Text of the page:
In the January 2012 edition of History Lines Rob Davison had mentioned finding the GWR Roll of Honour in the Dean Forest Railway museum. He noted that this Roll was more comprehensive than the one displayed at Moor Street Station, Birmingham. Unlike the one in the station this included one railway policeman – H.E.B. Miller (see First World War RoH).


This item inspired Bob Butcher to write the following in March 20102 edition:

Bob Davison raises an interesting point regarding the GWR Roll of Honour. The recently published The Great Western Railway in the First World War by Sandra Gittins contains a comprehensive GWR Roll of Honour. It lists nine as ‘policeman’ and two as ‘constable’ belonging variously to the traffic, goods or passenger departments. This was because the uniformed police on the GWR at that time did not form a separate body but were employed by different departments so that their names were included under those departments.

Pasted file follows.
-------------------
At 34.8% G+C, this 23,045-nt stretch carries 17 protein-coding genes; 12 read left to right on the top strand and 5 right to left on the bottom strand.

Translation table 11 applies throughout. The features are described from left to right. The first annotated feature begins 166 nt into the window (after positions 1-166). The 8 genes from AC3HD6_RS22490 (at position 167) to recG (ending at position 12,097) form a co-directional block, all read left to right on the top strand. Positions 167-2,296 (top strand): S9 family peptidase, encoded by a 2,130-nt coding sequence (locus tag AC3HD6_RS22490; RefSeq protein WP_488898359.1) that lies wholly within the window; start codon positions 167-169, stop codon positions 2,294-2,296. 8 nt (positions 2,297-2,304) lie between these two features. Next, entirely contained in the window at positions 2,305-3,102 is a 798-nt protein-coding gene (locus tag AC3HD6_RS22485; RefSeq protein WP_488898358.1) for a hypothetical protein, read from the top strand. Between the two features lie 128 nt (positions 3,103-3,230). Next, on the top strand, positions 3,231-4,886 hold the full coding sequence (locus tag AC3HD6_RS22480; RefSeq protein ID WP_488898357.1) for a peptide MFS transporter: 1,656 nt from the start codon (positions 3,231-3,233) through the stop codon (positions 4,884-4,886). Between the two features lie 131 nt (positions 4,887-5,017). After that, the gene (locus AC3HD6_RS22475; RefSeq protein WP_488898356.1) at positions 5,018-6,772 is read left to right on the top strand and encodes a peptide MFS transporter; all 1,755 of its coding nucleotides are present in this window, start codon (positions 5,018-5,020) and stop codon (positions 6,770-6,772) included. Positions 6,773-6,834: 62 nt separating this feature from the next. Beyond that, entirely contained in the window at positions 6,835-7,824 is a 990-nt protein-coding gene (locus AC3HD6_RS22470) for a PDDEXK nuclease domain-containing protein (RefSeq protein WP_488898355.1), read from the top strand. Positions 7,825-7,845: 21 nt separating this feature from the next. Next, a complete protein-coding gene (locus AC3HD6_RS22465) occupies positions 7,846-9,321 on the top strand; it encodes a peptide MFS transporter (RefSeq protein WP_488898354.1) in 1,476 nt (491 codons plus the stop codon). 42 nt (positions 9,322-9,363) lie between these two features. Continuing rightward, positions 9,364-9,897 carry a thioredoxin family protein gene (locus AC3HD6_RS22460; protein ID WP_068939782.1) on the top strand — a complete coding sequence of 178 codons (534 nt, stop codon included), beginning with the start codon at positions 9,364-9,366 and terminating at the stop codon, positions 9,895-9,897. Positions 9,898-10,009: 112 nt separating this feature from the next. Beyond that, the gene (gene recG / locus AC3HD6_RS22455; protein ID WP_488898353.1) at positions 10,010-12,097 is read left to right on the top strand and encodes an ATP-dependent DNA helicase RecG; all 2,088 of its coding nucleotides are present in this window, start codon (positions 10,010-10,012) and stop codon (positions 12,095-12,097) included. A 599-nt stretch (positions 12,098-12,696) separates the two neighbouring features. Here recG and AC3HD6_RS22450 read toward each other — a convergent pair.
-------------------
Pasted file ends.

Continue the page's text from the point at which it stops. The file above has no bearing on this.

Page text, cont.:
However there was a Special Police Department of plain clothes detectives and ‘Police Detective’ Herbert Ed Bowen Miller of Paddington, was apparently the only member of that department to be killed (he actually died of his wounds).

“Military Service”

Railway police were exempt from military service during World War 2 so that the only railway police officers serving in HM forces would have been pre war reservists who had been recalled to the colours on the outbreak of war. I don’t think that there were too many of them so that a Railway Police Roll of Honour for that war would probably not be very long. Police killed on duty during the air raids on the UK should be included though (see Second World War RoH). I know of three officers from the LNER who were recalled, one from the Southern and about six from the LMS but this is not of course, a comprehensive list. All survived the war.

It is interesting to note that when exemption was removed from the ordinary police in 1942, railway police continued to be exempt for the remainder of the war. I have not researched the question but I guess that the order removing exemption used the term ‘members of police forces’ without realising that the term did not apply to railway or dock police.


Extract from the March 2012 edition of History Lines (No. 31) 


Dean Forest Railway Museum Trust